Day 32: The TQ’s maiden voyage is complete
I’m proud to report that yesterday morning, the crew made it home after 32 days on the road! And get this: NO MECHANICAL ISSUES for the entire 3,000 mile return trip! Although we enjoy being smashed into 27-feet, I think this photo conveys our excitement to be home. Even Ava got pumped:
What an adventure we’ve had. After thinking about this for a few days, I want to convey the things I’ve learned. There is a LONG list (and I’m sure it’s enough for many blog posts to come), but for today’s post, I’ve compiled the short list… the down and dirty on what the TQ’s adventure taught me.
1. How to be a grease car mechanic. OK, not really, but I know way more than I did a month ago, thanks to our mechanic-extraordinaire, Russ. I think my biggest realization was that taking care of your car isn’t as scary as one might think. Just like a computer, or any other device, the TQ comes with a book of instructions that break down the parts, pieces, fluids, and troubleshooting. If you don’t know what’s going on, refer to the book. If you head out prepared with a tool box full of tools you could need, you may even be able to fix the problem when you break down. The only way to learn is to get experience trying. We—especially Sean—tried to soak up as much information from Russ as we could on this trip, which will inevitably benefit us in the future because we have experience. For example: Did you know that various fluids from a car have different colors? Transmission fluid, for example, which was something that we got very friendly with on the first leg of the journey, is RED. So if your car is leaking red—or BLEEDING, as I call it—you’ve probably got something wrong with your transmission.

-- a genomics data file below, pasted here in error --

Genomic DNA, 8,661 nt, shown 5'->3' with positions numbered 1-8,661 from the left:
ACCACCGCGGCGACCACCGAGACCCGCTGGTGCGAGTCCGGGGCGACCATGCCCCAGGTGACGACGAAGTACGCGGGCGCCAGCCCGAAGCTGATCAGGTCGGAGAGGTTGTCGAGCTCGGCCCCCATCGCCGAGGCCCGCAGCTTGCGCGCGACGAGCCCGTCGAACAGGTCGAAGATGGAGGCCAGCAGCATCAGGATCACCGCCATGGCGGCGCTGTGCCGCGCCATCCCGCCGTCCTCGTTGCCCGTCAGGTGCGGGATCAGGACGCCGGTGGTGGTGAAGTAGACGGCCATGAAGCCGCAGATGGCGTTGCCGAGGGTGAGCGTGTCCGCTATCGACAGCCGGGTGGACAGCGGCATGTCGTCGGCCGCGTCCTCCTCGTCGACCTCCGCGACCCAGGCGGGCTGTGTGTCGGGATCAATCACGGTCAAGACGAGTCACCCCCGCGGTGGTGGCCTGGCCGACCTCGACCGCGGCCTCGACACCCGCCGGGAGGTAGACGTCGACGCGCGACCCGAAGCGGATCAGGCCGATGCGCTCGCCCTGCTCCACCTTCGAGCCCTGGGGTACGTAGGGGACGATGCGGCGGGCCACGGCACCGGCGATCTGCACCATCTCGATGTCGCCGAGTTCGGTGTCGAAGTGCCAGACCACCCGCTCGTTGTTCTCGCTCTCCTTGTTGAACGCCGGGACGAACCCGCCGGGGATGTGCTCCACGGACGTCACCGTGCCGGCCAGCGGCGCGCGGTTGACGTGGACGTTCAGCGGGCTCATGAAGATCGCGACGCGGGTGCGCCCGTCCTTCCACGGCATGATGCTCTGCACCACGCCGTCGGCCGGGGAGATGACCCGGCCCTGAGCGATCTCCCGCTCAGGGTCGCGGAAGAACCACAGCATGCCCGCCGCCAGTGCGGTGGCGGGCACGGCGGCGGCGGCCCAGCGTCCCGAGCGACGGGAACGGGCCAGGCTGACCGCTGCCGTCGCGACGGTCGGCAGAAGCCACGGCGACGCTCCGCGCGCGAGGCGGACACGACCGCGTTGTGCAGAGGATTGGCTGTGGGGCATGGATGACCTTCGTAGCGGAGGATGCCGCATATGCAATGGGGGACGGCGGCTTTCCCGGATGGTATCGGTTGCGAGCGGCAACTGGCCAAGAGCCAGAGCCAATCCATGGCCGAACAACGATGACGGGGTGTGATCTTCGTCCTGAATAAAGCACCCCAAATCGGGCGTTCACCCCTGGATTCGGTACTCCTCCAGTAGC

In reference to the vegetable oil aspect of the trip, I feel extremely confident in Sean and my ability to collect our own waste vegetable oil (WVO), operate a motor home that runs on WVO, and keep the process clean. And keeping things tidy is a big deal when you’re dealing with something like WVO that stains concrete, etc. It’s a process we will continue to refine and maybe even someday get a car (like something smaller than 27 feet) that runs on WVO. For a couple like us who drives everywhere, it just makes sense, both for our family and for the environment.
2. How to live on less. This life lesson wasn’t so much about material things, but more-so about the things in life we take for granted. Water, for instance. When the TQ would get low on water, we would have to conserve how much we use for handwashing, toilet flushing, and dish washing. In fact, I don’t think any of us realized how much water we use when we do something as simple as washing our hands! On day 1, we noticed that if we used the sink on full blast, we would quickly deplete our water supply to the TQ. But, if we left the faucet at a trickle, it preserved water while still getting our hands clean. I don’t think a day will go by when I think about that experience and try to conserve water in our house.